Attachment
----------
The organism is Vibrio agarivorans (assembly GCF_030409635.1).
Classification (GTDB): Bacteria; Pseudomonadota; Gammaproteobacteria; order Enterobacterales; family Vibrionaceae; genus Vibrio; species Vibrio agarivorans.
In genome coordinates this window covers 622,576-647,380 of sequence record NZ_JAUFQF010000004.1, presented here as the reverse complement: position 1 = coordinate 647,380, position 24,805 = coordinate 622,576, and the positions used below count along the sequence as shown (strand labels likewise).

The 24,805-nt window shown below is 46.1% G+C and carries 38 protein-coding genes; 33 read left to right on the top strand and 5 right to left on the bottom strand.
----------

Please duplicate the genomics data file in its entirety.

The organism is Vibrio agarivorans (assembly GCF_030409635.1).
Classification (GTDB): Bacteria; Pseudomonadota; Gammaproteobacteria; order Enterobacterales; family Vibrionaceae; genus Vibrio; species Vibrio agarivorans.
In genome coordinates this window covers 622,576-647,380 of sequence record NZ_JAUFQF010000004.1, presented here as the reverse complement: position 1 = coordinate 647,380, position 24,805 = coordinate 622,576, and the positions used below count along the sequence as shown (strand labels likewise).

The 24,805-nt window shown below is 46.1% G+C and carries 38 protein-coding genes; 33 read left to right on the top strand and 5 right to left on the bottom strand.